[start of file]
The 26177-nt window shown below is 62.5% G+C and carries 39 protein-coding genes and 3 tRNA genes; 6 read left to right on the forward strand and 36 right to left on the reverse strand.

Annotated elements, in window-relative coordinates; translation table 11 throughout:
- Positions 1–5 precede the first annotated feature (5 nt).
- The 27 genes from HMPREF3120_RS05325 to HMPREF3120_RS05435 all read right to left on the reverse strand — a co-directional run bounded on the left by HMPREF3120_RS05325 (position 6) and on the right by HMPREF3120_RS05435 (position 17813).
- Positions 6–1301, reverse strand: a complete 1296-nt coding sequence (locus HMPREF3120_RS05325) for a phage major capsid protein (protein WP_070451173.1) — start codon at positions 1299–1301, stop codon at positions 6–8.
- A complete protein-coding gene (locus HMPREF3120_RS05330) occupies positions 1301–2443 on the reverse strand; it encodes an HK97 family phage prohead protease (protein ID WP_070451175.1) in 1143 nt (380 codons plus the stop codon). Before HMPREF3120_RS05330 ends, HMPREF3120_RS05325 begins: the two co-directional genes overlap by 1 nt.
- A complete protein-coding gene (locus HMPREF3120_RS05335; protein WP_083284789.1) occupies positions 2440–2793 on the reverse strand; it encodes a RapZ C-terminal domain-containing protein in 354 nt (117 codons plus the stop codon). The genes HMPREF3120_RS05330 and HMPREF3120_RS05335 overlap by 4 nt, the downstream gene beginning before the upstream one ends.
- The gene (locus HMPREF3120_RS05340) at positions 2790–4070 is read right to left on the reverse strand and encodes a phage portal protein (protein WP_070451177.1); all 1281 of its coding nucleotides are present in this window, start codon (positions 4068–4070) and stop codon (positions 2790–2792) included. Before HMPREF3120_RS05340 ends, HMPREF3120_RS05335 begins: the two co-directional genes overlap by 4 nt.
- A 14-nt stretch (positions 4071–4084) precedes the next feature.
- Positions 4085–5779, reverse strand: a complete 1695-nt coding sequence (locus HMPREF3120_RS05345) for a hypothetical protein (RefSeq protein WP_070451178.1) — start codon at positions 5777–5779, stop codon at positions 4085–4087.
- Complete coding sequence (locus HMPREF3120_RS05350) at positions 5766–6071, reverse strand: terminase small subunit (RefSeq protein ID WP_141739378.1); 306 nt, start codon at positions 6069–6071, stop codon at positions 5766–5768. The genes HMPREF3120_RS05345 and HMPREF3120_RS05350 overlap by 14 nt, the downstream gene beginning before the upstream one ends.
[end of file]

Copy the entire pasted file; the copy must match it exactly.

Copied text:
The 26177-nt window shown below is 62.5% G+C and carries 39 protein-coding genes and 3 tRNA genes; 6 read left to right on the forward strand and 36 right to left on the reverse strand.

Annotated elements, in window-relative coordinates; translation table 11 throughout:
- Positions 1–5 precede the first annotated feature (5 nt).
- The 27 genes from HMPREF3120_RS05325 to HMPREF3120_RS05435 all read right to left on the reverse strand — a co-directional run bounded on the left by HMPREF3120_RS05325 (position 6) and on the right by HMPREF3120_RS05435 (position 17813).
- Positions 6–1301, reverse strand: a complete 1296-nt coding sequence (locus HMPREF3120_RS05325) for a phage major capsid protein (protein WP_070451173.1) — start codon at positions 1299–1301, stop codon at positions 6–8.
- A complete protein-coding gene (locus HMPREF3120_RS05330) occupies positions 1301–2443 on the reverse strand; it encodes an HK97 family phage prohead protease (protein ID WP_070451175.1) in 1143 nt (380 codons plus the stop codon). Before HMPREF3120_RS05330 ends, HMPREF3120_RS05325 begins: the two co-directional genes overlap by 1 nt.
- A complete protein-coding gene (locus HMPREF3120_RS05335; protein WP_083284789.1) occupies positions 2440–2793 on the reverse strand; it encodes a RapZ C-terminal domain-containing protein in 354 nt (117 codons plus the stop codon). The genes HMPREF3120_RS05330 and HMPREF3120_RS05335 overlap by 4 nt, the downstream gene beginning before the upstream one ends.
- The gene (locus HMPREF3120_RS05340) at positions 2790–4070 is read right to left on the reverse strand and encodes a phage portal protein (protein WP_070451177.1); all 1281 of its coding nucleotides are present in this window, start codon (positions 4068–4070) and stop codon (positions 2790–2792) included. Before HMPREF3120_RS05340 ends, HMPREF3120_RS05335 begins: the two co-directional genes overlap by 4 nt.
- A 14-nt stretch (positions 4071–4084) precedes the next feature.
- Positions 4085–5779, reverse strand: a complete 1695-nt coding sequence (locus HMPREF3120_RS05345) for a hypothetical protein (RefSeq protein WP_070451178.1) — start codon at positions 5777–5779, stop codon at positions 4085–4087.
- Complete coding sequence (locus HMPREF3120_RS05350) at positions 5766–6071, reverse strand: terminase small subunit (RefSeq protein ID WP_141739378.1); 306 nt, start codon at positions 6069–6071, stop codon at positions 5766–5768. The genes HMPREF3120_RS05345 and HMPREF3120_RS05350 overlap by 14 nt, the downstream gene beginning before the upstream one ends.